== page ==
Last winter, the Mike Trout contract talks turned from smoke to fire in a matter of days, and at the end of it, the then-aged twenty-two year-old had netted himself one of the richest contracts in MLB history, paying him an Average Annual Value (AAV) of $33.25 million for the three free agent years that Los Angeles bought out.
It made all the sense in the world for the Angels to hand it over; Trout was coming off back-to-back seasons in which he had collectively hit .324/.416/.560 with a league-adjusted OPS+ of 174, meaning he was seventy-four percent better than a league-average player. His 20.6 Wins Above Replacement were unprecedented for a player his age, and considering hitters do not typically peak until their mid-to-late twenties, the risk was minimal that the Angels would be left holding the very expensive bag by the end of his contract; after all, Trout will be just twenty-nine years old by the end of his deal.
And now, reports are coming out that the Miami Marlins are looking to make good with their own young offensive phenom Giancarlo Stanton. Though he is, comparatively, not Mike Trout, he is still a supreme talent, who turns twenty-five in two months, and has been remarkably productive if somewhat injury-prone during his career.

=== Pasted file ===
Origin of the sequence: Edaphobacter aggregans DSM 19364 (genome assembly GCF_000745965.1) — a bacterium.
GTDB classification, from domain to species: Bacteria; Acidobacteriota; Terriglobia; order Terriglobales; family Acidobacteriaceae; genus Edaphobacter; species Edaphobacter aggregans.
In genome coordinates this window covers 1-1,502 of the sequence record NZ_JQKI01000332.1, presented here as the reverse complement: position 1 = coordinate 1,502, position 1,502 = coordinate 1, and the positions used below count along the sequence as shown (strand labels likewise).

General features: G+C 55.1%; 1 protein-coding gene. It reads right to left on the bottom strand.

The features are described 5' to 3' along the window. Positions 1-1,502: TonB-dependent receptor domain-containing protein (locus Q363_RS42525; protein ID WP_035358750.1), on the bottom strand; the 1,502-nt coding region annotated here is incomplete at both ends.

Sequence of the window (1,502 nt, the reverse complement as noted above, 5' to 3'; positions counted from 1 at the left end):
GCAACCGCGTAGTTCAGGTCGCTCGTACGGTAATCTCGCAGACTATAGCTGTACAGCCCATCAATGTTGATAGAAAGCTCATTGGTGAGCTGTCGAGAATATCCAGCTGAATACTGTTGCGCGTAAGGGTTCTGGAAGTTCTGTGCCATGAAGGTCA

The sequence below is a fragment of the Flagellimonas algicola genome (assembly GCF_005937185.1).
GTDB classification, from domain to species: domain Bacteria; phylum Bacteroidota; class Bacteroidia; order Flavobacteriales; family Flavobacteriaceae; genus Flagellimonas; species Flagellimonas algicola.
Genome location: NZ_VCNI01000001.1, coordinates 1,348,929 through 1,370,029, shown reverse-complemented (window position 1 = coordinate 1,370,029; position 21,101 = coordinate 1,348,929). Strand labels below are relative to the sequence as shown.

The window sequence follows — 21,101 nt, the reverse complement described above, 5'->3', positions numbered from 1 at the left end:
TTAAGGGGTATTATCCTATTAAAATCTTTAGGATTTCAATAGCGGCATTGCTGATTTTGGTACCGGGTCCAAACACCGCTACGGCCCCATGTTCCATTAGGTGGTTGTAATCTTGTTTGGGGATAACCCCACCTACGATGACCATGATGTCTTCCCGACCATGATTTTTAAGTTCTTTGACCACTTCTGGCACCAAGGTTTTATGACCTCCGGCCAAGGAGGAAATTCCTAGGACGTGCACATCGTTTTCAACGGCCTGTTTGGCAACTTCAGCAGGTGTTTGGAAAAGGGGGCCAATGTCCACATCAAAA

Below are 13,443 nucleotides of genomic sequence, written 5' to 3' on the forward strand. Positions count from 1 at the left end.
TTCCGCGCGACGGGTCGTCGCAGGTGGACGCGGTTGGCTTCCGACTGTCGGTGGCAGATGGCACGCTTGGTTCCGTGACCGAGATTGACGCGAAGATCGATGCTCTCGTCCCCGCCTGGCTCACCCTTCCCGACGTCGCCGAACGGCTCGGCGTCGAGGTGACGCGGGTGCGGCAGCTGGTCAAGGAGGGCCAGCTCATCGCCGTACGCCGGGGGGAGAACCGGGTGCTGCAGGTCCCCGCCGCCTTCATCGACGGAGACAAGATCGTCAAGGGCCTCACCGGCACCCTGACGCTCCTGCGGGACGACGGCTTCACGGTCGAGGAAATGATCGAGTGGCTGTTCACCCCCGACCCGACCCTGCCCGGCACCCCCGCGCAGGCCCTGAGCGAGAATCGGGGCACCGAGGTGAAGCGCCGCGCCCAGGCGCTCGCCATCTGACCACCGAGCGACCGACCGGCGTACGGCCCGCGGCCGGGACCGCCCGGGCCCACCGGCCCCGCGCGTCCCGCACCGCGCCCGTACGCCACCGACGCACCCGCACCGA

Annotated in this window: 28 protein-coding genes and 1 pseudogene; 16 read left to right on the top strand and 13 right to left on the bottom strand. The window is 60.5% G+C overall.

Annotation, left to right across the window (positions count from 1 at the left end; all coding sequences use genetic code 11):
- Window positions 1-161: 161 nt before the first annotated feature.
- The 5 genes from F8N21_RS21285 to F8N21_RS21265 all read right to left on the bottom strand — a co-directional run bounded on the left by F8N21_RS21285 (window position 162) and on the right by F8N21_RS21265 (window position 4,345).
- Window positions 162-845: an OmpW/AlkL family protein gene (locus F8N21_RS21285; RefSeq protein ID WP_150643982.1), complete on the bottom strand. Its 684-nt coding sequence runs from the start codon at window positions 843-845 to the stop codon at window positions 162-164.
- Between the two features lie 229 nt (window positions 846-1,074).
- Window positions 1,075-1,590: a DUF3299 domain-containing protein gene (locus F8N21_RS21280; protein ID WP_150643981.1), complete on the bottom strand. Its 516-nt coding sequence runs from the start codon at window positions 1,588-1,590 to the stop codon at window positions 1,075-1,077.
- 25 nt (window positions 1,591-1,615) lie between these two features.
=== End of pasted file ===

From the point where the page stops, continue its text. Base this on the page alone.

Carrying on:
The Marlins are talking as if they plan on setting franchise records with what they offer Stanton, and they would be fully justified in doing so. Players like Stanton come in handfuls every decade or so; the Bonds and Griffey caliber ones anyway. When Stanton is healthy, he is one of the five best offensive players in all of baseball, and given the economics of the game, it would be hard to spend more money for the value that he returns.
This is a continuation of the trend started with the likes of Evan Longoria, who signed a long-term deal with the Rays very early in his career. Clayton Kershaw signed on to a seven-year deal when he was twenty-five. Buster Posey is on Year Two of a nine-year deal he signed with the Giants prior to the 2013 season.
But none of the players whose teams were able to lock up long-term (save for Kershaw) had shown the kind of skills that Trout and Stanton display, and none of them hold the potential for sustained success or even growth over the course of the deals they are likely to sign.
The old trend was to purchase veteran free agents to supplement your young team, to add stability and production to what is invariably a volatile prospect; young, unproven players. Now, though, teams are opting to keep their best players long-term, paying well into free agency to ensure that they remain with the team for the foreseeable future. By contrast, it is making the high-dollar deals for older, more established players like Miguel Cabrera, Prince Fielder, and Robinson Cano look much worse by comparison, considering their age and likelihood of decline.
This is the new market, and teams are starting to take notice. With all of the young talent that won't be making its way to free agency in the future, it becomes ever more necessary for teams to scout, draft, and develop internal talent, simply because of a lack of alternatives.